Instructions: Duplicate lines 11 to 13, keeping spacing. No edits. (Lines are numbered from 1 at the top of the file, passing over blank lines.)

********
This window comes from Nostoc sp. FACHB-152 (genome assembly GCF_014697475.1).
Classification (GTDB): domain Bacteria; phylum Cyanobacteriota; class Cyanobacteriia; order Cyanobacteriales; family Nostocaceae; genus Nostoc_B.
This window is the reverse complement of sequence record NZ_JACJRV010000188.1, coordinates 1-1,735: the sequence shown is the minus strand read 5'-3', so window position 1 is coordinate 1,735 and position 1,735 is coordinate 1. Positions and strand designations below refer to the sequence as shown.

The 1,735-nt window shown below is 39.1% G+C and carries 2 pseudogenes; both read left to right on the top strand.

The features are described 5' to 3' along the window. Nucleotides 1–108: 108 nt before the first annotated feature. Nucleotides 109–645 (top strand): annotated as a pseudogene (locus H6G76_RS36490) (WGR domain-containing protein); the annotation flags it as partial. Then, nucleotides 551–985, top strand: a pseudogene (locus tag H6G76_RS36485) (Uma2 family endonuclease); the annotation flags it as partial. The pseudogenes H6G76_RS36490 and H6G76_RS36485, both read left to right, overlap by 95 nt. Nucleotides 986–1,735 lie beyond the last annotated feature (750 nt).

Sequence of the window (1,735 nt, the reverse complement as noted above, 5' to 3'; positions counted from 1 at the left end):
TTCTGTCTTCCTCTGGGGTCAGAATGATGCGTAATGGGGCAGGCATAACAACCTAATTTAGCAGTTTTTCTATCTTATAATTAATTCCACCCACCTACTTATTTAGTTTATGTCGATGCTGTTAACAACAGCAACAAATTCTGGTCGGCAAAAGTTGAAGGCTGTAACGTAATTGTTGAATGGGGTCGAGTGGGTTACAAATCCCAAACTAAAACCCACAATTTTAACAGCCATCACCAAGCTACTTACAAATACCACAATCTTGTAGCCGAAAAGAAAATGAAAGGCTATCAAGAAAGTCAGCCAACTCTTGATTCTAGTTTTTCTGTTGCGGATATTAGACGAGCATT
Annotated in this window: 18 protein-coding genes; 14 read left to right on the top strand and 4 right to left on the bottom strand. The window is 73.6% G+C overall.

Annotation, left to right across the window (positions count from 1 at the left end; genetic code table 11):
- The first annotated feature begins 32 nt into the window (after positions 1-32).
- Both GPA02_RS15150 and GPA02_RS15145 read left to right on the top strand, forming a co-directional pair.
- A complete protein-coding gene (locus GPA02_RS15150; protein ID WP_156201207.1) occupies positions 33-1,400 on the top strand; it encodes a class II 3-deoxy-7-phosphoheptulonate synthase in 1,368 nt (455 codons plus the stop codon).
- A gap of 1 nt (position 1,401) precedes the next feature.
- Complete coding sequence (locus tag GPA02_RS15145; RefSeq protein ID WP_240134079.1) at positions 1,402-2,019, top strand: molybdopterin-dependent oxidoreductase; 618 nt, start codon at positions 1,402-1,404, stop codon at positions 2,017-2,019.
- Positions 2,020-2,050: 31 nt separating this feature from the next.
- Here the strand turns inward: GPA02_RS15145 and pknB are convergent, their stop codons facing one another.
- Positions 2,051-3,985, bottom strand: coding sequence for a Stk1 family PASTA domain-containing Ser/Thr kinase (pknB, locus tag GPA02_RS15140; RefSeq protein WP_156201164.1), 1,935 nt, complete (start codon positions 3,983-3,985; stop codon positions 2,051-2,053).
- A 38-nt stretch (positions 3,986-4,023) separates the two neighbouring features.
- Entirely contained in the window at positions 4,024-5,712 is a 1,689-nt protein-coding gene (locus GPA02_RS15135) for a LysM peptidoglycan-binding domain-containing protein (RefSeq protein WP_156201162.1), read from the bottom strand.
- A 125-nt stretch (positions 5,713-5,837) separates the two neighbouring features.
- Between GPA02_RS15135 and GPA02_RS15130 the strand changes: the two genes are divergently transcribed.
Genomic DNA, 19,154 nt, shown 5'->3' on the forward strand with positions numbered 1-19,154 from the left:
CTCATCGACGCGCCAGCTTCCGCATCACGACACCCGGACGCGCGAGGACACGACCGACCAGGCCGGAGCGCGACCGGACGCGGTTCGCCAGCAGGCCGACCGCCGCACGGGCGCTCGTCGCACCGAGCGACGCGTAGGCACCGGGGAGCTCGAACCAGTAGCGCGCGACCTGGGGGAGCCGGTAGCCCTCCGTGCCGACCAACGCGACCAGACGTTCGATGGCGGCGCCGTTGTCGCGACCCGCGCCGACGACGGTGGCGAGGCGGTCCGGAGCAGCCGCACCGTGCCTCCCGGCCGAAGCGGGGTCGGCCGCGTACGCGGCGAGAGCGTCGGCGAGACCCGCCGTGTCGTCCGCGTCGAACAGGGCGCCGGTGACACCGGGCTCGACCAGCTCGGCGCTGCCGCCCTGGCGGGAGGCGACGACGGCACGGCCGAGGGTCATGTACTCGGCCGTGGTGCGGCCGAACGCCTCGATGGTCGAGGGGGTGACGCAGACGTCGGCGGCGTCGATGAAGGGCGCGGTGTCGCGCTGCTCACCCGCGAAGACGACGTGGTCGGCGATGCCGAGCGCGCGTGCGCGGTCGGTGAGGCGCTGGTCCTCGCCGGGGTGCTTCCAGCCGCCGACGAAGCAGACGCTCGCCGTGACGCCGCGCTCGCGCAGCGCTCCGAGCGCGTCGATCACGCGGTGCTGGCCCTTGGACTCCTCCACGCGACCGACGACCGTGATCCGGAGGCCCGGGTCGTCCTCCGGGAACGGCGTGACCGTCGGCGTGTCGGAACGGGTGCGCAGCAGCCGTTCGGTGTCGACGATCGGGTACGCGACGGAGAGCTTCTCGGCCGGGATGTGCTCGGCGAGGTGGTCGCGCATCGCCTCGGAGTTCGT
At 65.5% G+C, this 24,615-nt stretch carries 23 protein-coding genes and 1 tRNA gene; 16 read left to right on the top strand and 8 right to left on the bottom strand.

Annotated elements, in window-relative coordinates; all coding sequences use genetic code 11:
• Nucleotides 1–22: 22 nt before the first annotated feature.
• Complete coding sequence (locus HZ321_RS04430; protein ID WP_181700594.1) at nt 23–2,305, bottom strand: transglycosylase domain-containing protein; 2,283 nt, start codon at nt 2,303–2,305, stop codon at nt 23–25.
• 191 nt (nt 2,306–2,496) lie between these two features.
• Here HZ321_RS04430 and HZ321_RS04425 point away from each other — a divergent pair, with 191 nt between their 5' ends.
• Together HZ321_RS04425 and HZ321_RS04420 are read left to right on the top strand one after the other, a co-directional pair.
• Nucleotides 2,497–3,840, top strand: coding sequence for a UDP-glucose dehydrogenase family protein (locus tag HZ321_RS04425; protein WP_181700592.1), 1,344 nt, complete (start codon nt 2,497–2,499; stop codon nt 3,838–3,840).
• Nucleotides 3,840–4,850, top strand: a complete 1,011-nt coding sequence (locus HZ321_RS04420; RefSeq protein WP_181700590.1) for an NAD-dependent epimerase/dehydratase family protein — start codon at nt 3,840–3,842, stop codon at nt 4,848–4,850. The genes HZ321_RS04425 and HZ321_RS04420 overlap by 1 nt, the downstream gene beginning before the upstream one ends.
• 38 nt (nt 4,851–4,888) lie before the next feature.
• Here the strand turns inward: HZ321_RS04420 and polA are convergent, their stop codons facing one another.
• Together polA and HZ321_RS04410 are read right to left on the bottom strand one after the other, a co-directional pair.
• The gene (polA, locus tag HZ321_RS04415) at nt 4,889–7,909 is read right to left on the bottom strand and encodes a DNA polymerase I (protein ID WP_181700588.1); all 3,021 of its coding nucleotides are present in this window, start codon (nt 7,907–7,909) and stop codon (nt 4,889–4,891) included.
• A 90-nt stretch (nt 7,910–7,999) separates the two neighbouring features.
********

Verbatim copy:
- Both GPA02_RS15150 and GPA02_RS15145 read left to right on the top strand, forming a co-directional pair.
- A complete protein-coding gene (locus GPA02_RS15150; protein ID WP_156201207.1) occupies positions 33-1,400 on the top strand; it encodes a class II 3-deoxy-7-phosphoheptulonate synthase in 1,368 nt (455 codons plus the stop codon).
- A gap of 1 nt (position 1,401) precedes the next feature.